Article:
We all have our favorite movies that we feel don't get enough respect. For me, one of the top films in that category has to be The Lost Boys. Yes, the movie was a financial success, and it's one of the few horror-related titles that most of the people that I know have actually seen, but many dismiss it as pop-culture fluff. In my opinion, The Lost Boys is an excellent film which offers a nearly-perfect combination of horror and laughs, all done with a great deal of style. Apparently, the rest of the world is coming around to this view, as Warner Home Video is now releasing a new 2-disc Special Edition DVD of The Lost Boys.
As The Lost Boys opens, Lucy Emerson (Dianne Weist) has gone through a divorce, and has moved from Arizona to Santa Carla, California with her two sons Michael (Jason Patric) and Sam (Corey Haim), to live with her father (Bernard Hughes). The boys aren't thrilled about the move, especially when they realize that Grandpa is a bizarre taxidermist, and it gets even worse when they realize that Santa Carla is known as "The Murder Capital of the World".
Being a good mother, Lucy is afraid that her boys will fall in with the wrong element, but she has no idea what she is about to face. While comic book shopping, Sam meets the Frog Brothers, Edgar (Corey Feldman) and Alan (Jamison Newlander), who warn him that Santa Carla is full of vampires. At the same time, Michael pursues a beautiful girl named Star (Jami Gertz) down the boardwalk, and comes face-to-face with a group of leather-clad motorcycle riding badasses, David (Kiefer Sutherland), Paul (Brooke McCarter), Dwayne (Billy Wirth), and Marko (Alex Winter). Michael goes with the group and soon finds himself involved in a bizarre nightmare in which he begins to feel an insatiable hunger and he can't tolerate sunlight. Sam, fearing that the Frog Brothers may have been right, attempts to help his brother and together, they find themselves going up against a considerable force of evil.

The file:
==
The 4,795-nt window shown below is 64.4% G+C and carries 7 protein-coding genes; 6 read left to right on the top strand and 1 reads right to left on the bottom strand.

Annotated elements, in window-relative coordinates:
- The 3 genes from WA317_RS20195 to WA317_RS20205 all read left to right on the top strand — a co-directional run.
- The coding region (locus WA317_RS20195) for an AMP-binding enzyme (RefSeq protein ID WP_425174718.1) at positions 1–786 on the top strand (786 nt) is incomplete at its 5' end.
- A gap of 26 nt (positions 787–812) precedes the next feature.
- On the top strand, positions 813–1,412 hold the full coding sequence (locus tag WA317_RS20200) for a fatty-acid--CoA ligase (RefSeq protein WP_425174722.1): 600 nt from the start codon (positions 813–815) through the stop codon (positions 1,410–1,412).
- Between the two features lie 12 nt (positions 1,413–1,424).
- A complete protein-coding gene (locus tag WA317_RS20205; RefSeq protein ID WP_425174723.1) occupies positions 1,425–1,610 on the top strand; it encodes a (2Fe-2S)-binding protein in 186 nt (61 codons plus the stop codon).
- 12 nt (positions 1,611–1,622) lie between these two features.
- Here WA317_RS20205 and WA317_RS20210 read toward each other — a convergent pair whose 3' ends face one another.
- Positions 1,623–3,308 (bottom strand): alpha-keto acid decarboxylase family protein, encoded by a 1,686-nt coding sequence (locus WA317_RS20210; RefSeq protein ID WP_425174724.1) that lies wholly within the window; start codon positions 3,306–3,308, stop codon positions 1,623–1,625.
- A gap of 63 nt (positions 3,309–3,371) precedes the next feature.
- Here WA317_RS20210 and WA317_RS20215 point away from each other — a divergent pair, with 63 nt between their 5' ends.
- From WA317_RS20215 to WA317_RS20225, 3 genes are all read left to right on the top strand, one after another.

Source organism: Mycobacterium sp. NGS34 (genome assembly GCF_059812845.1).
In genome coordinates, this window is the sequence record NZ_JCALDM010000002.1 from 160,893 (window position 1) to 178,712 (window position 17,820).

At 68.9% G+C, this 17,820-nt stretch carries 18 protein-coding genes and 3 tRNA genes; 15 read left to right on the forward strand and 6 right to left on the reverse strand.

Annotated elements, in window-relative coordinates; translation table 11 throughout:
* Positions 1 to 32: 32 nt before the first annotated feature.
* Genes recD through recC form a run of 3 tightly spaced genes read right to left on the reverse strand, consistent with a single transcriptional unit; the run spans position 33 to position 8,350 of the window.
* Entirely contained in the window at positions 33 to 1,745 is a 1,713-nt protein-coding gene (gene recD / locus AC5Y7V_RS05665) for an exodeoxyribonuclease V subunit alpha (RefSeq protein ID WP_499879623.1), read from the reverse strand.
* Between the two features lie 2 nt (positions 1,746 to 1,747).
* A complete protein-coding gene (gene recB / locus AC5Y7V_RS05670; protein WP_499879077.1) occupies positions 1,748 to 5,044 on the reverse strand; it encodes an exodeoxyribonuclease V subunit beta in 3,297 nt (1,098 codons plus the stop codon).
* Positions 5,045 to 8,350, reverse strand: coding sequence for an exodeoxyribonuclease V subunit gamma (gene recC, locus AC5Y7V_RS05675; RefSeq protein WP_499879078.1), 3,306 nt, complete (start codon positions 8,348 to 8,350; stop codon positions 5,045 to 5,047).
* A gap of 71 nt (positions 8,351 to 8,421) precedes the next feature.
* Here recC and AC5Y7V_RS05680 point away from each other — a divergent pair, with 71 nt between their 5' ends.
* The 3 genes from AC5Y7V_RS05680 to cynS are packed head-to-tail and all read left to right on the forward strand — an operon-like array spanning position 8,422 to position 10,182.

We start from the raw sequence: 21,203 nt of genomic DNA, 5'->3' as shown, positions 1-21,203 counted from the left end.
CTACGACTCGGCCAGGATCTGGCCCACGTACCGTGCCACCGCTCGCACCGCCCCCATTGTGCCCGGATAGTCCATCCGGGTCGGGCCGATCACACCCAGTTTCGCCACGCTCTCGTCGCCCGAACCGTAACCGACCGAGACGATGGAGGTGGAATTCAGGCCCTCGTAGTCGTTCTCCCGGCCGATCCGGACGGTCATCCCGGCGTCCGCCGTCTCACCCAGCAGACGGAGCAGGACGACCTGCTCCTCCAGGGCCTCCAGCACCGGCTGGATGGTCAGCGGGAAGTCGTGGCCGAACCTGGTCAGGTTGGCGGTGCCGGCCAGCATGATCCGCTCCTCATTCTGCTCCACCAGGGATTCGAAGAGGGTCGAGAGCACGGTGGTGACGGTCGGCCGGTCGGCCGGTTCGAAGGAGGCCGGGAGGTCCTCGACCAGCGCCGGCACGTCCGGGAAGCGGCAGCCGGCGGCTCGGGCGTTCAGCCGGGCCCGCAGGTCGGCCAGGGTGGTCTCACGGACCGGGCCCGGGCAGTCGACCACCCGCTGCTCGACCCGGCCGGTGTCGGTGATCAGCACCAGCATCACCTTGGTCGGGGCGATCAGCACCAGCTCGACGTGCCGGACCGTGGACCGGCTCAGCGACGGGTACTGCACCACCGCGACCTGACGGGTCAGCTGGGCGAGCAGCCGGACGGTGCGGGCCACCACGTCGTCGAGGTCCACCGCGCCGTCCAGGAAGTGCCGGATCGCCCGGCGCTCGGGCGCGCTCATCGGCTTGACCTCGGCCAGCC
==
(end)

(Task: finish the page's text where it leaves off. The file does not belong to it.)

Over the years, vampire films have come in many forms, ranging from subtle to graphic to cheesy to elegant, but few have been as entertaining as The Lost Boys. The movie features an incredible combination of horror, comedy, gore, style, music, and sex appeal. Director Joel Schumacher has taken the script by Jeffrey Boam and Janice Fischer & James Jeremias and crafted a post-modern vampire film which places the horror against a backdrop of youth and beauty. To be honest, the story in The Lost Boys isn't all that original, but having the vampires be disaffected youth and the vampire hunters paranoid comic-book freaks, the movie feels new and fresh. Or, at least in did in 1987. Looking back at The Lost Boys, it's amazing to see just how influential the film was on how we think about vampires today and on the look of movies in general. (What would Flatliners have looked like if Schumacher hadn't had success with The Lost Boys first?)
And while it's fun to look back at The Lost Boys and make fun of the Corey's (and most especially, Corey Haim's clothes in the film...and come to think of it, Corey Haim's Rob Lowe poster), it's hard to deny that the movie doesn't do its job. From the outset, Schumacher sets up a clear style with the film and never lets things get out of control. The movie is well-paced and has a nice balance of character development and action scenes. Sure, lines like "Death by stereo" are cheesy, but this isn't a film to be taken seriously. And I think that's the point that most critics miss with The Lost Boys. The movie doesn't have any underlying message and it's not there to change anyone's life. It solely exists to be a fun, exciting horror film and almost 20 years later, it's still a great ride.